Paskal’s Theory of Design

Beholding an aesthetic that is as soothing as the mathematical order of a dead language, Paskal is the eponymous brainchild of fashion designer Julie Paskal. Descendant of a family of physicists, her natural affinity for both maths and sciences led to collegiate education in architecture. Blending scientific innovation with creativity for nearly a decade, the designer has utilized laser-cutting as technique to solidify her artisanship. In 2014 Paskal was shortlisted for the LVMH Prize and participated at Pitti W, in Florence, Italy, part of Guest Nation. With the modern woman in mind, a strong yet sensitive design foundation inspires the brand’s combination of delicate, precise, and minimalistic core elements to inform the beauty of each collection. Document spoke with the Ukraine-based designer on her career in steering the internationally in-demand label just after her Autumn/Winter 2017 runway show.

 

Derrick Gaitér—Tell me about your introduction to fashion design. How did studying architecture prepare you to undertake the alternative design world?

 

Julie Paskal—I always liked to work with a material: discovering the different properties and changing the form. While studying architecture, I was faced with solid materials and mathematical approaches to the development process. There was not so much creativity nor intimacy. I started to search for softer materials, for sensitivity. I tried to work with fabric and realized that that is much more [suited] to me—I can touch it, I can feel it, I can cover my skin with it. Working with the fabric is much more intimate; fabric can be inspiring and can become the core of the collection. Moreover, fabric allows me to embody my ideas quickly; I can see the results faster and I can change the garment in a couple of hours. I always try to keep the balance. Architecture gave the notion of proportions, shapes, color combinations. It made me a stricter person as I was very airy-fairy before that.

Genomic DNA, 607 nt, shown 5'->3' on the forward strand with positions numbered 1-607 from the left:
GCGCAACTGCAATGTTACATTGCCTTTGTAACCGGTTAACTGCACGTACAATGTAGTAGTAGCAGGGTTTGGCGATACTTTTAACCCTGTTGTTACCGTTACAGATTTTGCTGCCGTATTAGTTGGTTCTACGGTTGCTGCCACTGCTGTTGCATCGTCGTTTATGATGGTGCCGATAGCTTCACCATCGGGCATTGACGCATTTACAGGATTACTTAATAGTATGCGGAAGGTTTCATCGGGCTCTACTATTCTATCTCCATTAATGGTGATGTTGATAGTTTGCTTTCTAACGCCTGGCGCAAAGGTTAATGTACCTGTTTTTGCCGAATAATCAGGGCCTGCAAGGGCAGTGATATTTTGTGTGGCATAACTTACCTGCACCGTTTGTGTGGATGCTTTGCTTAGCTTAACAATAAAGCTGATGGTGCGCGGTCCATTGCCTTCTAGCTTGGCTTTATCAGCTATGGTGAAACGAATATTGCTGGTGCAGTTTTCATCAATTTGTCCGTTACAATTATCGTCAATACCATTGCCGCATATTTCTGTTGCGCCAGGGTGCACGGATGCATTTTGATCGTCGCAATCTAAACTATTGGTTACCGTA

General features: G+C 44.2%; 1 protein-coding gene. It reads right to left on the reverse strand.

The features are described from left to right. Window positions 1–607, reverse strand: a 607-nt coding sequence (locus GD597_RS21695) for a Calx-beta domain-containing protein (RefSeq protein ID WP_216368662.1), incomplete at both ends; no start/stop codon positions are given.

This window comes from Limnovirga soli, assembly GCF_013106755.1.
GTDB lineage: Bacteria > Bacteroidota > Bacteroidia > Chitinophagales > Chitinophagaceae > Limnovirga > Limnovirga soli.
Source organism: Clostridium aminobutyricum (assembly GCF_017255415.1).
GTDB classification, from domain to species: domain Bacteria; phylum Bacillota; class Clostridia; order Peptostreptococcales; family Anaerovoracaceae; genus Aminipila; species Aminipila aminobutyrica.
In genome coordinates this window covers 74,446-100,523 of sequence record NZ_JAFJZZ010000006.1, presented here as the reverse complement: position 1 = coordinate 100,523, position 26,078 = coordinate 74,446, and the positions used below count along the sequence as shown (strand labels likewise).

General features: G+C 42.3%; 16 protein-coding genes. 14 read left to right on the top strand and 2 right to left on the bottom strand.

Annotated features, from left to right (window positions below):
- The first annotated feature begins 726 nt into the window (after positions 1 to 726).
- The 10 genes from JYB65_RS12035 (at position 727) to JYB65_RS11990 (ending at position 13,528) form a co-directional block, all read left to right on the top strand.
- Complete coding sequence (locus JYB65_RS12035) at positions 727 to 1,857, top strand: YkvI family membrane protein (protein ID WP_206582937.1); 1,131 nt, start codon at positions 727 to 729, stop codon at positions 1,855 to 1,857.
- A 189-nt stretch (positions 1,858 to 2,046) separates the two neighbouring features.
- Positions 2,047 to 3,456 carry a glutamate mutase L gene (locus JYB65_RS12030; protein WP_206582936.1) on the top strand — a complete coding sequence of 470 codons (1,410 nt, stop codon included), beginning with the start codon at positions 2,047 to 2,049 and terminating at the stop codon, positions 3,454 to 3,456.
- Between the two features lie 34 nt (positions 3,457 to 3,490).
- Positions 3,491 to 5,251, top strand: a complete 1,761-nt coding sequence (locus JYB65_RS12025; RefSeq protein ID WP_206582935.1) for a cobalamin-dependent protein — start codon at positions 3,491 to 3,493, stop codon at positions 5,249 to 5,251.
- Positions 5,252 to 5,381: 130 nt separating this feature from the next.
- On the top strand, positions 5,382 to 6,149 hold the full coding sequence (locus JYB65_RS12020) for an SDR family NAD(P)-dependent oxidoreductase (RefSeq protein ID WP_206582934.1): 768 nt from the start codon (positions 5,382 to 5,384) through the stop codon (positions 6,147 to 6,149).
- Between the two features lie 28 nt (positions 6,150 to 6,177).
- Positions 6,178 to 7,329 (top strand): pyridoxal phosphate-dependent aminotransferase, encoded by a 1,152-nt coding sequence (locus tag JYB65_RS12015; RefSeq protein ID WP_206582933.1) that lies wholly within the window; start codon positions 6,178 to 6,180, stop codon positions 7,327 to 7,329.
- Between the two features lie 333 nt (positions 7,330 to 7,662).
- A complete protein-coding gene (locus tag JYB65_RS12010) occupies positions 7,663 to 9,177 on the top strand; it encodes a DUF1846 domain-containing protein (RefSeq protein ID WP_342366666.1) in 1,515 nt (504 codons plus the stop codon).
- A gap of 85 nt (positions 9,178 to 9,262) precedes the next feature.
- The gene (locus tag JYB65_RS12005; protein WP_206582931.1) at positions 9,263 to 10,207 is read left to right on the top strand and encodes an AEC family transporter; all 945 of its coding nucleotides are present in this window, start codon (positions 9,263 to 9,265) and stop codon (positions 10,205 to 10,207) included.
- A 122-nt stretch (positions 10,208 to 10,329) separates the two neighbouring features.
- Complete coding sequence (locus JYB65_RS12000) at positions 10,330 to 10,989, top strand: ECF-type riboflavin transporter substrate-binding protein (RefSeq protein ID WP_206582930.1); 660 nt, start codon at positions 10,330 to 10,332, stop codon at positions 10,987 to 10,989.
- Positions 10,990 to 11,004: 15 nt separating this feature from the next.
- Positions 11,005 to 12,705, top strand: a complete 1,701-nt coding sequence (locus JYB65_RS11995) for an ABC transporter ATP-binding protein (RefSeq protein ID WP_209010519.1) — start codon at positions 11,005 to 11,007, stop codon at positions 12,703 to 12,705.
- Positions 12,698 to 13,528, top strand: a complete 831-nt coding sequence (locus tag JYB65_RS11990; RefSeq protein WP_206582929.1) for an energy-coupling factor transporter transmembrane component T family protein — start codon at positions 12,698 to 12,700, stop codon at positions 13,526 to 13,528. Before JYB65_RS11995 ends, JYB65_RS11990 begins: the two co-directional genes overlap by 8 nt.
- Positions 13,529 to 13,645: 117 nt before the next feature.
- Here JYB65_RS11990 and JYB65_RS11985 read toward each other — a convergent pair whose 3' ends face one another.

Derrick—If you were to change the core elements or construction of your designs going forward, what would beauty look like to you then?

 

Julie—Each season my main task is to complicate garments and invent the new elements. The world trends are returned to the deconstruction and realism but beauty is still the manifesto. I pick up new technical materials because I want to move [with the times], however I still keep a conservative approach to my work.

 

Derrick—Looking over your past three collections a very spiritual quality is present. Is your aim primarily to clothe the body or to satisfy the mind in some way?

 

Julie—I like to explore nudity. That's why I use lot of tulle and organza in the collections. I always keep the general function of the clothes—to cover the body—in mind but I always play with this rule. I want my heroine to feel happy and free. I want her to spread love and to be a lover. I want my customer to feel this dreamy vibe—joy and pleasure. So, yes, it is more about satisfying the mind.

 

Derrick—How did you come to identify your brand’s design principles?

 

Julie—My main task is always to be sincere with myself during the creative process. I don't want to satisfy someone's requirements or expectations. I'm thinking about the customer, but I don't allow that to dictate the rules. The hardest thing is to keep this balance between creativity and consumer demands. That's my second principle, to keep that balance. I try to make everything creative and fun. I don't want this business to be too serious and complex. Nevertheless, I always feel almost on the edge while developing the collection, faced with different surprises.

 

Derrick—With the next LVMH Prize soon upon us, what wisdom did you acquire having gone through the process?

 

Julie—The LVMH Prize, without exaggeration, was the turning point in my career. Sarah Andelman discovered Paskal there and after that everything started to grow rapidly. In a general sense, it was the first time I truly realized that fashion is a serious business and that I wanted to move forward. The main thing I learned is that you need to dream but also have a clear strategy for these dreams, you need to tame them. You need to be open for opportunities. You need to ask and have the courage to make your dreams come true, because the biggest dream can be destroyed by reality.